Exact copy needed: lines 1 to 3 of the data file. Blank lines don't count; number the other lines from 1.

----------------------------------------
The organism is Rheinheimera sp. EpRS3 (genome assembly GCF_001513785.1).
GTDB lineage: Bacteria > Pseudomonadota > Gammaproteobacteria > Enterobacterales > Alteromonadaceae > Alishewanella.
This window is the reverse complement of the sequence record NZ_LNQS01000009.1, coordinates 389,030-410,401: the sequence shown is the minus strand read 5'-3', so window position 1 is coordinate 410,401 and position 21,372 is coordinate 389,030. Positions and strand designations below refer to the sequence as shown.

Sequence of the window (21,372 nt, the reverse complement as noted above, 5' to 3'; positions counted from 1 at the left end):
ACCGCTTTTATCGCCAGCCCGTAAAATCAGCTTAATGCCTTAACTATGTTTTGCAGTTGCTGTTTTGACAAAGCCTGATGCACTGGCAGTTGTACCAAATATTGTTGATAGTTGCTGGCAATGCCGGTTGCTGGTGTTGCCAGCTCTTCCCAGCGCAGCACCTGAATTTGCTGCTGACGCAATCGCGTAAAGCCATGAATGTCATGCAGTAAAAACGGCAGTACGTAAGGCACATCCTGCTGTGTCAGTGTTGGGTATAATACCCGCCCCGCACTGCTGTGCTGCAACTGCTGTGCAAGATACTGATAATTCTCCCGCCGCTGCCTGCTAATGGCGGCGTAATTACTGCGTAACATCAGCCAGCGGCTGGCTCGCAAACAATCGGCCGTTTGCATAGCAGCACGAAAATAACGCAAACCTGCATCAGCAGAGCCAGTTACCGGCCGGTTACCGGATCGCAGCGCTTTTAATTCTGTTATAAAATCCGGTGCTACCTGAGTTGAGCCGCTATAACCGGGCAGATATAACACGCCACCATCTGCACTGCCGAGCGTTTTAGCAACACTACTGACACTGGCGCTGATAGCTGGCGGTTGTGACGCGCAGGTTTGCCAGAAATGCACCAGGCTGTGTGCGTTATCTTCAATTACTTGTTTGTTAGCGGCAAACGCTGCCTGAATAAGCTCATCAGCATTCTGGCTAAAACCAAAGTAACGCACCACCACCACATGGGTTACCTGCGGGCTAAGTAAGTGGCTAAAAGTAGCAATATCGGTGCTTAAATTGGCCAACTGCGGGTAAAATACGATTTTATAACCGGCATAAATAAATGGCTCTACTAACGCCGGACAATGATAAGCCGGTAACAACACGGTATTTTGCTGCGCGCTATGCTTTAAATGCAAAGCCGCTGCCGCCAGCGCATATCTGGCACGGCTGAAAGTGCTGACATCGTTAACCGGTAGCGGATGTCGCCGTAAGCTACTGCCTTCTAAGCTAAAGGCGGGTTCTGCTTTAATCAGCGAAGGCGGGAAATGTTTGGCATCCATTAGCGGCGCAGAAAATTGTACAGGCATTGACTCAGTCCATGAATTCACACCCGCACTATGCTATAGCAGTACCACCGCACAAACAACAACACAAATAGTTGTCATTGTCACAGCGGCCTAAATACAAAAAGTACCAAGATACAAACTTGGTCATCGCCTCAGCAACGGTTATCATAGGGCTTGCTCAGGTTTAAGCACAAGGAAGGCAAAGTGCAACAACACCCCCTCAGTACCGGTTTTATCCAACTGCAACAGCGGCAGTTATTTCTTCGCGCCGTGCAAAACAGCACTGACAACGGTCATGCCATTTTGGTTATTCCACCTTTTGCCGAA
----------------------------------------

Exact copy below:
The organism is Rheinheimera sp. EpRS3 (genome assembly GCF_001513785.1).
GTDB lineage: Bacteria > Pseudomonadota > Gammaproteobacteria > Enterobacterales > Alteromonadaceae > Alishewanella.
This window is the reverse complement of the sequence record NZ_LNQS01000009.1, coordinates 389,030-410,401: the sequence shown is the minus strand read 5'-3', so window position 1 is coordinate 410,401 and position 21,372 is coordinate 389,030. Positions and strand designations below refer to the sequence as shown.